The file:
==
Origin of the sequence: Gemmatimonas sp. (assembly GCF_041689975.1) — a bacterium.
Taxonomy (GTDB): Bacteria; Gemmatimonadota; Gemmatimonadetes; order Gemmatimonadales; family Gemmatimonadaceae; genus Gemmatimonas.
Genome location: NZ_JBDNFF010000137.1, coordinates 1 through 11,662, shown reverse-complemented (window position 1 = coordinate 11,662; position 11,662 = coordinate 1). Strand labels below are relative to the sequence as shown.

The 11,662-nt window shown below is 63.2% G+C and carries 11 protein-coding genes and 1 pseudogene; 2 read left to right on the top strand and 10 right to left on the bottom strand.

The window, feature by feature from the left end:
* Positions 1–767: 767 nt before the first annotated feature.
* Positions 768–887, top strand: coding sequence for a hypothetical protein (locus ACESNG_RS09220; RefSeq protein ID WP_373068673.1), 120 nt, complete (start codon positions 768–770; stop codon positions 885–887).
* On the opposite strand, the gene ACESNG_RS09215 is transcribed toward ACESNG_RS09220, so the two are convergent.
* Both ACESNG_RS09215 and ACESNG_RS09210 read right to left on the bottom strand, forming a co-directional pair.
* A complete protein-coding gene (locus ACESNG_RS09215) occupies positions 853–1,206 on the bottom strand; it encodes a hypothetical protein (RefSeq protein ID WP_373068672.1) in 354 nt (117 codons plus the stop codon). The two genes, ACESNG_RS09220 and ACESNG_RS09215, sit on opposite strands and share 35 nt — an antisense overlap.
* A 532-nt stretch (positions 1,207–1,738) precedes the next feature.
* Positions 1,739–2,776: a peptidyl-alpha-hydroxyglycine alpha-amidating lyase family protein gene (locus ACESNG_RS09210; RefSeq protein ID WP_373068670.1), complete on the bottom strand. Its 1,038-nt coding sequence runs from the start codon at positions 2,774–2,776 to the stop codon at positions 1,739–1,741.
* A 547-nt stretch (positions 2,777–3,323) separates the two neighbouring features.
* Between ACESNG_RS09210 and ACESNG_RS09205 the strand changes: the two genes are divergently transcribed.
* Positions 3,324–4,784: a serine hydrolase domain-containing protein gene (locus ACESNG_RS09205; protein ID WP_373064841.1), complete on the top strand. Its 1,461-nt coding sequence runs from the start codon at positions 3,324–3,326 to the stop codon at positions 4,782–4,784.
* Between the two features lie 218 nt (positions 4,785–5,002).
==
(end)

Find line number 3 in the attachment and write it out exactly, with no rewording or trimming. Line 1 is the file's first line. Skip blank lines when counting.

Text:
Genome location: NZ_JBDNFF010000137.1, coordinates 1 through 11,662, shown reverse-complemented (window position 1 = coordinate 11,662; position 11,662 = coordinate 1). Strand labels below are relative to the sequence as shown.